There’s an Islamic school in Birmingham which is very highly regarded. It’s called Darul Uloom — the same name as the school in Chislehurst which was recently the subject of an arson attack. In fact, that’s how I stumbled across it. Anyway, Darul Uloom in Birmingham is a good school not only academically, but also for the emphasis it puts upon neighbourliness, integration, and decent and friendly dealings with non-Muslims. In short it is a model school of its kind; it will surely not turn out furious jihadis, will it? The school encourages multi-faith dialogue, it urges upon its pupils the need to treat all members of the community with respect. Why does it do this? The school explains by means of a quotation on its website. It’s a story about Maalik Bin Dinaar, an early follower of Muhammad:
Once Maalik Bin Dinaar rented a room next to the home of a Jew. His room was adjacent to the entrance of the Jew’s home. The Jew spitefully always deposited garbage and filth in Maalik’s entrance. Even his musalla (prayer place) would at times be soiled. This treatment continued for a long period, but Maalik Bin Dinaar never complained.
One day the Jew came and said: ‘Does the garbage I deposit in front of your room not distress you?’
Maalik: ‘It does distress me, but I wash and clean the place.’
Jew: ‘Why do you tolerate so much distress?’
Maalik: ‘Allah has promised substantial reward for those who contain their anger and forgive people.’
Jew: ‘Truly, your Deen (religion) is beautiful. It commands toleration of even the hardships presented by enemies.’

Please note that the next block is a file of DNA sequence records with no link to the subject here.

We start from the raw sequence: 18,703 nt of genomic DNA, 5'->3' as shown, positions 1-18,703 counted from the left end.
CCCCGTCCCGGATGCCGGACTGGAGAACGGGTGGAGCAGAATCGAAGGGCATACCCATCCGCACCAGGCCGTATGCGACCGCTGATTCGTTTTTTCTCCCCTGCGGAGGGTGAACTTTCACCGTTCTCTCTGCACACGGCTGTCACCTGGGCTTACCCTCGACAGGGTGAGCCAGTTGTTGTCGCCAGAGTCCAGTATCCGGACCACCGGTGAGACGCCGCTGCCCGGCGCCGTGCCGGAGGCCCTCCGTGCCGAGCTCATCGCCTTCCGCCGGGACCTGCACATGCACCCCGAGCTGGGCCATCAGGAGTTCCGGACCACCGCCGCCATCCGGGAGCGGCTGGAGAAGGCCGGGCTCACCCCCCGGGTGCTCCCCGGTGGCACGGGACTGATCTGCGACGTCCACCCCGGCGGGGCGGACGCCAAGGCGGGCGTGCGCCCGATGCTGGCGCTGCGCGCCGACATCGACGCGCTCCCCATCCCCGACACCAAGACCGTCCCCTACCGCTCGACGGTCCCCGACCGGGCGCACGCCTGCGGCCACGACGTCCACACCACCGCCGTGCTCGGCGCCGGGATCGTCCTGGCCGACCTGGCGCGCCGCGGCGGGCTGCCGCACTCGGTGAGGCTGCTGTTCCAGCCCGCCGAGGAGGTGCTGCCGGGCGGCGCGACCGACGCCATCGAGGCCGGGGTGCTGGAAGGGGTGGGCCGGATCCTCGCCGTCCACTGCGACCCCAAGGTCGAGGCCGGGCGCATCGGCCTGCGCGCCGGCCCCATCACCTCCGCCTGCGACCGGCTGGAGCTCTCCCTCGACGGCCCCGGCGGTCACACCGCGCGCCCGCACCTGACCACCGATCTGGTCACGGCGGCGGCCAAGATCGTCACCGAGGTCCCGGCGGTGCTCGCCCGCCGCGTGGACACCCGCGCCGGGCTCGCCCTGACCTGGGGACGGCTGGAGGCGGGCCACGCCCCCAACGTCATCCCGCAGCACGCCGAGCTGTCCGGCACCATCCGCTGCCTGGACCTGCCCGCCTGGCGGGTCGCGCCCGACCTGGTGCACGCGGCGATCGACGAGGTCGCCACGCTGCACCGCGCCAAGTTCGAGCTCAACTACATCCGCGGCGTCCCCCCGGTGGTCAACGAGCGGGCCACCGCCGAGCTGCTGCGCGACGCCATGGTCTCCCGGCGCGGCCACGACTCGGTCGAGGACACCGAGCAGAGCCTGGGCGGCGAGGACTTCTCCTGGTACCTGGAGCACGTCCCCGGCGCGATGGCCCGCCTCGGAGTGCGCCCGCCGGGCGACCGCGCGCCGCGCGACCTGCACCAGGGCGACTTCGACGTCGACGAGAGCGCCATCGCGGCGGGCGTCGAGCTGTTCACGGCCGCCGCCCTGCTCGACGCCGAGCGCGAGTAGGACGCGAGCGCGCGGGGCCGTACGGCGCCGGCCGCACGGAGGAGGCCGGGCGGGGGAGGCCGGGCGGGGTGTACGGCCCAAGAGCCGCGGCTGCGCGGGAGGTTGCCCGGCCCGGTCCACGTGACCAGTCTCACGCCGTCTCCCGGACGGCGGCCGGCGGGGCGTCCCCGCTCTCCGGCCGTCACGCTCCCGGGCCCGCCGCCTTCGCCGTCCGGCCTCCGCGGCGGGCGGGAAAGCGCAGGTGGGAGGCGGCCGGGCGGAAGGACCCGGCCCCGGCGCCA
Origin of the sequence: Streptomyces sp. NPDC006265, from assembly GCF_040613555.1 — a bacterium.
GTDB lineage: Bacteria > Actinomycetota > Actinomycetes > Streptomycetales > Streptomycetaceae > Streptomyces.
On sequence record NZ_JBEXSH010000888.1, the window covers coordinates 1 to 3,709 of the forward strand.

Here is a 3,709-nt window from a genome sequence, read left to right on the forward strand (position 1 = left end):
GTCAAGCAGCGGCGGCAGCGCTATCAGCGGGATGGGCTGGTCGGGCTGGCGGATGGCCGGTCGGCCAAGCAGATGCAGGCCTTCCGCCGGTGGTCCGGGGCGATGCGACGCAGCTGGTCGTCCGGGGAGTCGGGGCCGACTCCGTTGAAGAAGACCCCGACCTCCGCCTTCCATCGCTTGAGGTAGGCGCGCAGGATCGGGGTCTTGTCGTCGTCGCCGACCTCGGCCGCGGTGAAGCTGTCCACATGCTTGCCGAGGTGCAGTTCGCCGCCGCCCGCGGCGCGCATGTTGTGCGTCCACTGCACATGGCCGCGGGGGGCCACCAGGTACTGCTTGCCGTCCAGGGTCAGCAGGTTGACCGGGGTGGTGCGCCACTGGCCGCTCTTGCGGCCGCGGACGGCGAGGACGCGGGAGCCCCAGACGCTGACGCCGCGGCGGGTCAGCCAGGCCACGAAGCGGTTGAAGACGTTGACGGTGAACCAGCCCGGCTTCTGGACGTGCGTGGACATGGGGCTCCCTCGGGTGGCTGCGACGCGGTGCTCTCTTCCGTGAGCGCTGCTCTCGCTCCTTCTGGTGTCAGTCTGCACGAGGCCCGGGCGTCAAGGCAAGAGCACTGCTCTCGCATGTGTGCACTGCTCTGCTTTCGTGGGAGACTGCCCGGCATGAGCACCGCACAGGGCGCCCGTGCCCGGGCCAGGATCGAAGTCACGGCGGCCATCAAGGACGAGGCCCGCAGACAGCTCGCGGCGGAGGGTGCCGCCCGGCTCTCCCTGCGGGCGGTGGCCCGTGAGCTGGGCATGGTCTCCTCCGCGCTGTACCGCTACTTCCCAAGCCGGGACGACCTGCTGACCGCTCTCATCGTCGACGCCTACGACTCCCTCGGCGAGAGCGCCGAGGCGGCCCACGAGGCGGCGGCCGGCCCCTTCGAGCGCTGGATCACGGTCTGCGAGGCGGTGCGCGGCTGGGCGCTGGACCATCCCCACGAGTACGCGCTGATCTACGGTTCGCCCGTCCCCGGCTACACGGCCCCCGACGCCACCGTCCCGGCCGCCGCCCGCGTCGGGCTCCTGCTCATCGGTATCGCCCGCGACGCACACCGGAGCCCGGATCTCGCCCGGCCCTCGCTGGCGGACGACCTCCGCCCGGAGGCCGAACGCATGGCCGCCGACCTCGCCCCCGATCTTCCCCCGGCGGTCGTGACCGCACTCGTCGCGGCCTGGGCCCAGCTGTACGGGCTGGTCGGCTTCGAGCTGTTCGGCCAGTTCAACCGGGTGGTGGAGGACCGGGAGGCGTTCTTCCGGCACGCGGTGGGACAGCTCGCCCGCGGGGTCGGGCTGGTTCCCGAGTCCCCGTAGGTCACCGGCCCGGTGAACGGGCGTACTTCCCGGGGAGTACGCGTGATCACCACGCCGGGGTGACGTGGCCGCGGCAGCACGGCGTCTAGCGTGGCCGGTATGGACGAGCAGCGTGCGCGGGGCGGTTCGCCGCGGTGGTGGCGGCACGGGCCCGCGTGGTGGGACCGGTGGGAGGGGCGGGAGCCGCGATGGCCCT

The Jew was so affected by the beautiful conduct of Maalik Bin Dinaar that he embraced Islam.
So, there we are — even spiteful, filthy, enemy Jews can be redeemed.
We have attempted to placate ourselves, following the savage murder of Drummer Rigby, by deploying a dichotomy: Islam (and ordinary Muslims) versus this thing ‘Islamism’. Islam is a noble and peaceable faith which we must all respect, whereas Islamism is a corrosive  and aggressive political ideology, and the two — weirdly — have nothing to do with one another. This is a patent nonsense, a delusion, and while it may work as a form of crowd control, it will not help us win this battle. It is indisputable that the vast majority of British Muslims were as disgusted by the events in Woolwich as the rest of us were — although I suspect a markedly smaller proportion would have been properly disgusted in, say, Gaza or Isfahan or Riyadh or Karachi. That, however, is not the point. The problem is that so-called ‘Islamism’ is already half-formed within the tenets, the texts, the ideas of Islam; within the ideology of how it sees other people, those who are not Muslims, and what one should do with them.